In Congress, the proposed “Worker Safety in Climate Disasters Act” is an example of how leadership can target the intersection of two issues—workplace safety and climate change adaptation—to prevent the vulnerabilities inherent in each from compounding. In the executive branch, there’s OSHA’s new enforcement initiative for heat in the workplace, undertaking surprise inspections of workplaces and investigating heat complaints as summers get ever-hotter.
We were glad to see Biden come out in support of California’s proposed “Agricultural Labor Relations Voting Choice Act,” which would help farm workers organize and collectively bargain for better working conditions. Still, it’s remarkable that when Biden made his support for the bill public in the midst of a long, record-breaking West Coast heat wave, he said nothing about the dangerous conditions farm workers are enduring as the extremes of climate change intensify. The heat wave could have been a powerful opportunity for Biden to connect the dots between climate change, workers’ rights and corporate exploitation.
With no shortage of ongoing ecological disasters, we hope that Democrats in Congress will use their oversight capabilities to seize control of the narrative, and address this multifaceted emergency with the urgency it deserves. (How about tying extreme weather events to their corporate sponsors? See: Puerto Rico’s total power outage in the midst of Hurricane Fiona, brought to you by LUMA Energy, its privatized and exploitative electric utility.) Of course, this would necessitate Democratic leadership being far more willing to antagonize—and far less willing to take donations from—fossil fuel companies and other extractive industries.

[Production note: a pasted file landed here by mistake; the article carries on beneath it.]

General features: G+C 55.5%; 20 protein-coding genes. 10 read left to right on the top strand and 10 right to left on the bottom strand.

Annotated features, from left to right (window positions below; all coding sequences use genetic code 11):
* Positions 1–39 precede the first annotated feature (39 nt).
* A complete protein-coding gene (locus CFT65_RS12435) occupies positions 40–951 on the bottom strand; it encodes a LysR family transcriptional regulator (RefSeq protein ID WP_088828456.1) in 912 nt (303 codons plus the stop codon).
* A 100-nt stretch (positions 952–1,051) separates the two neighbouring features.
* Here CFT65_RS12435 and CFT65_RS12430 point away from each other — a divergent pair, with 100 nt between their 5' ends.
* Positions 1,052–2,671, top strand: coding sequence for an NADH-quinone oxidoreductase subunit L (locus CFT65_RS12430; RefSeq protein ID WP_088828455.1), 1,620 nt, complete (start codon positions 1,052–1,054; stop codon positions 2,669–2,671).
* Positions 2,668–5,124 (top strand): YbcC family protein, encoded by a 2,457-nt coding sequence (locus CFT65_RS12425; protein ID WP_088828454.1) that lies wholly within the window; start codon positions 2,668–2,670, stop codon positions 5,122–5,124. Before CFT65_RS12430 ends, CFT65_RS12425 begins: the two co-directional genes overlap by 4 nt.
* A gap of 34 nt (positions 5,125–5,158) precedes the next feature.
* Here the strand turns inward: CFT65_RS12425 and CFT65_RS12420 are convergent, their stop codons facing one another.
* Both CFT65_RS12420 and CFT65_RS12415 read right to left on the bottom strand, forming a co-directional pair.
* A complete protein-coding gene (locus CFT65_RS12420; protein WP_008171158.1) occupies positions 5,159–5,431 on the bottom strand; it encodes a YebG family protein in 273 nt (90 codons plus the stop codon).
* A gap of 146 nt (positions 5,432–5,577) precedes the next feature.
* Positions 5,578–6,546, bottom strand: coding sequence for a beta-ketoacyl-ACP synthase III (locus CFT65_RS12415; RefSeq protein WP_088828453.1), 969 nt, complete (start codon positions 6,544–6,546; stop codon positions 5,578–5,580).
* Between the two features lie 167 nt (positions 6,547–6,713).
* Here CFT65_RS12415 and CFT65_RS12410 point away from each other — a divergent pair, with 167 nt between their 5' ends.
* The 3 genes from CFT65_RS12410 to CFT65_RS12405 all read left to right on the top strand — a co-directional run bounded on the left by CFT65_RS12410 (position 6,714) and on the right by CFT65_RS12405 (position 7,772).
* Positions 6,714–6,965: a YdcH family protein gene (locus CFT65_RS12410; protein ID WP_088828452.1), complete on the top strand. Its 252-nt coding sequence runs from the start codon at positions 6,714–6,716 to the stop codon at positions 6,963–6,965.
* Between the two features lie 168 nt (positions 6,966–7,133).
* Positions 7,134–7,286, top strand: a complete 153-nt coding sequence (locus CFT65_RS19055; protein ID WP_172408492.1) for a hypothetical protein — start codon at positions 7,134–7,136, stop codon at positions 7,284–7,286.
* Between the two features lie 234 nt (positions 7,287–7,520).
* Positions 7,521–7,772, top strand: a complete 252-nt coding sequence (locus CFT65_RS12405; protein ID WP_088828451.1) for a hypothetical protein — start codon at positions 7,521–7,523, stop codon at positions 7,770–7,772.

Another missed opportunity to advance the fight on multiple fronts at once involves the USPS’s outrageously bad plan to upgrade its fleet of postal vehicles. With the scandal-plagued, much-loathed Trump-era postal chief Louis DeJoy still in power, Biden has an opportunity to improve the agency’s reputation and public trust through nominating governors to the postal board who pledge to fire DeJoy. There is also an opportunity for the agency to be a climate leader, if the USPS chose to electrify their entire postal fleet. And then there’s an under-appreciated opportunity to support unionized labor through federal contracting, too.
As our Vishal Shankar wrote, “Oshkosh Defense, a Wisconsin company awarded the $10 billion fleet contract with USPS, plans to build the next-gen vehicles not in its eponymous hometown with a decades-long United Auto Workers-organized workforce, but in the notoriously anti-union state of South Carolina… A good contract, at the bare minimum, should require the use of unionized workers to build the fleet.”
How To Stand Up For Labor? Stop Contractors From Abusing Their Workers.
The public shouldn’t have to beg the federal government to ensure that public dollars are not being used to pad the profit margins of corporations actively exploiting their workers. Unfortunately, as it stands now, it seems we do. Still, federal contracting with its many flaws also represents a robust opportunity for President Biden to capitalize on this tidal wave of pro-worker, pro-union sentiment and put the economic power of the federal government’s contracting apparatus behind solidly good-on-labor firms. There are many steps Biden and the agencies he oversees could take to begin divesting from union-busting, wage-stealing, worker-abusing firms, which would ensure that his government is fully aligned with arguably the most pro-labor president ever.
While basic worker protections should already be baked into the government’s $637 billion contracting economy, unfortunately, in practice they’re hardly sufficient. The federal government has, on its face, fairly robust labor protections in place as outlined by the Service Contract Act and other legal mandates. But procurement agents and those who otherwise oversee contract awards and management regularly turn a blind eye to contractors’ and subcontractors’ compliance with employee classification policies, fair-wage standards, paid leave policies, and more.